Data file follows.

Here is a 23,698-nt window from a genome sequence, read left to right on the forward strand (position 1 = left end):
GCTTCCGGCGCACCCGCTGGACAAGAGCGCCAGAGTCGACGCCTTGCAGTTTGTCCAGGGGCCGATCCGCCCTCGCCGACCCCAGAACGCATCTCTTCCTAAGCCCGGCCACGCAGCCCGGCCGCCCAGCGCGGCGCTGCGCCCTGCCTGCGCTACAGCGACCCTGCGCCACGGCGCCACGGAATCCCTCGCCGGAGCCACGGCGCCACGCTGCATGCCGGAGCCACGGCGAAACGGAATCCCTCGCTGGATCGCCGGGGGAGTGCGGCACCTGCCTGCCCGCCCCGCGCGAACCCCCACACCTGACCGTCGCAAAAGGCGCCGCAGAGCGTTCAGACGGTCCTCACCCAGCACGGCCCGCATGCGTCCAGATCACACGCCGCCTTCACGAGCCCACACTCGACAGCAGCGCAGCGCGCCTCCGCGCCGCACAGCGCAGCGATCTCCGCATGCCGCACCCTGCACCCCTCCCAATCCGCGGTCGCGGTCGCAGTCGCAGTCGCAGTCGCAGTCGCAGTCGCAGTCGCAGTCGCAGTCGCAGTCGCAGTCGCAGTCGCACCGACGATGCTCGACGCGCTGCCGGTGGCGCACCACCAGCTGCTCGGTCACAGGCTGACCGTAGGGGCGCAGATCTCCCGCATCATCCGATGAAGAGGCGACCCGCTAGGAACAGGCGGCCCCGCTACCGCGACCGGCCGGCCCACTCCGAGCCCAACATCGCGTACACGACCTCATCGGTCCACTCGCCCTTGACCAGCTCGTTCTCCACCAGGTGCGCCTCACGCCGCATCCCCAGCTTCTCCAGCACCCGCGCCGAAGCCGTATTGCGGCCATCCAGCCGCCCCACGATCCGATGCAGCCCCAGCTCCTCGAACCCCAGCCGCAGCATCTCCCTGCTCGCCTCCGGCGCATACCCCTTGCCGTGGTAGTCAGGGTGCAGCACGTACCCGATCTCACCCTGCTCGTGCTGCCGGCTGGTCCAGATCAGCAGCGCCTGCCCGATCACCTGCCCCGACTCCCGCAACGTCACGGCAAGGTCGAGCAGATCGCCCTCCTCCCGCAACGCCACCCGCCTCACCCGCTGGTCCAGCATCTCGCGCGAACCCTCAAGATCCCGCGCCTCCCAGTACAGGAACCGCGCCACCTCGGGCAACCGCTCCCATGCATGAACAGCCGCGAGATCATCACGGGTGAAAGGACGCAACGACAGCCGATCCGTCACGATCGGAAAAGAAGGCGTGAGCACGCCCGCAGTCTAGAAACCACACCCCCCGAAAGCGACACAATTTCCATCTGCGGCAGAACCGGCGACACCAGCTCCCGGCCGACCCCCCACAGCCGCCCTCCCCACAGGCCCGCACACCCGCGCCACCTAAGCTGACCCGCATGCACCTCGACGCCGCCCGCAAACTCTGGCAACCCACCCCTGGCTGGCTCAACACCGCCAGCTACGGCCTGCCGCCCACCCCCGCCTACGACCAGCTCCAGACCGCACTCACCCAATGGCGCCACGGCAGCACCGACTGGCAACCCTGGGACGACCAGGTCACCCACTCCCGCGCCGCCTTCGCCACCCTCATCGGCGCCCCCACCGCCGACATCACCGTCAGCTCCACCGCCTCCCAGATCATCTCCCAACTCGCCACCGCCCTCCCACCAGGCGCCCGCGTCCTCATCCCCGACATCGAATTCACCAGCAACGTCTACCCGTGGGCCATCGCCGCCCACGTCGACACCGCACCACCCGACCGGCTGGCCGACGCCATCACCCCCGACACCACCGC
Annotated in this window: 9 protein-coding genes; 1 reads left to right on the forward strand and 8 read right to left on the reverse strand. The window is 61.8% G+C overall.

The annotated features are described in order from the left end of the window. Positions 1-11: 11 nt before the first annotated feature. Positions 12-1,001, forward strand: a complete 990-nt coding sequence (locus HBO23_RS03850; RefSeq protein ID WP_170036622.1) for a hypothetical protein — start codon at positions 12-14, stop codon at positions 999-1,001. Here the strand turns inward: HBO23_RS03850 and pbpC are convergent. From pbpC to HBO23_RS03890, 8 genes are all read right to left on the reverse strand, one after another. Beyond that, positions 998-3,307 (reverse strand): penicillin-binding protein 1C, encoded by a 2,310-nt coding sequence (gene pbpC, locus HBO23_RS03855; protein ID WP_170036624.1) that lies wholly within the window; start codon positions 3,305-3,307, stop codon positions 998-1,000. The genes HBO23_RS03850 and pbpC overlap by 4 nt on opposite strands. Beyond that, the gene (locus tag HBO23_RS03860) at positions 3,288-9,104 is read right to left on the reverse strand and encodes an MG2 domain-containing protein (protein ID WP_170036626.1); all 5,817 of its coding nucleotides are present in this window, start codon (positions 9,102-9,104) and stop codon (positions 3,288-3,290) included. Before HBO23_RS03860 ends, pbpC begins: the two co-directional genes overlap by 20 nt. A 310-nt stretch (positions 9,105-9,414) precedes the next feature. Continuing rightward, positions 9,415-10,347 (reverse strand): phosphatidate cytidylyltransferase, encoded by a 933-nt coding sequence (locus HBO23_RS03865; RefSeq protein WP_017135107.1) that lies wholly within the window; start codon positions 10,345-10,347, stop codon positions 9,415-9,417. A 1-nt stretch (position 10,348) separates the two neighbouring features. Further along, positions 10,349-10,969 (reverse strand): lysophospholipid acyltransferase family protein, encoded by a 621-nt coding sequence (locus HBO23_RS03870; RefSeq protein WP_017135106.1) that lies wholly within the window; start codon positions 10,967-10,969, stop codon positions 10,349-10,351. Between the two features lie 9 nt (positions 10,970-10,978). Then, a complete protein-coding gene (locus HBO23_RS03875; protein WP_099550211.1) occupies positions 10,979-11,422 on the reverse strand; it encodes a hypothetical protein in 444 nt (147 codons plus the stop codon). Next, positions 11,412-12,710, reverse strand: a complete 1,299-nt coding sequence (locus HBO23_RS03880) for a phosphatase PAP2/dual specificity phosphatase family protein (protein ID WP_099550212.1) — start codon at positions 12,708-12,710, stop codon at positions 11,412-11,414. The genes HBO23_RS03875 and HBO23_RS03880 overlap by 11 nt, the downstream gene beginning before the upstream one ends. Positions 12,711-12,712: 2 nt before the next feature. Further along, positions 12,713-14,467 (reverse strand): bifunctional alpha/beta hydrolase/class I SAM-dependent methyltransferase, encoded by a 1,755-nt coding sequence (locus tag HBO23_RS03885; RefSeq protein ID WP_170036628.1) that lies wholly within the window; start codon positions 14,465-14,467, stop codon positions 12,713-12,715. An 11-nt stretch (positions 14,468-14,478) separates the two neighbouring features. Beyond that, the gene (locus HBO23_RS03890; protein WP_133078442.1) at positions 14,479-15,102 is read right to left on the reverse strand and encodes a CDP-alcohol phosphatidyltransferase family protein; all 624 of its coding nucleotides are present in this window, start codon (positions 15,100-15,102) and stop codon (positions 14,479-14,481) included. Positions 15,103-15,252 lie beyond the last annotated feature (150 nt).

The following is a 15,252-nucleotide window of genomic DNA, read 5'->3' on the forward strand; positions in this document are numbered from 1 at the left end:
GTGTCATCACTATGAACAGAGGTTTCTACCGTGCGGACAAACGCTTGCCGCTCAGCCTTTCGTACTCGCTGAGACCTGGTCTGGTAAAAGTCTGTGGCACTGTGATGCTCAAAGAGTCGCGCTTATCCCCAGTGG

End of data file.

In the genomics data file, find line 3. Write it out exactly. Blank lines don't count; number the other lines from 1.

Annotated in this window: 9 protein-coding genes; 1 reads left to right on the forward strand and 8 read right to left on the reverse strand. The window is 61.8% G+C overall.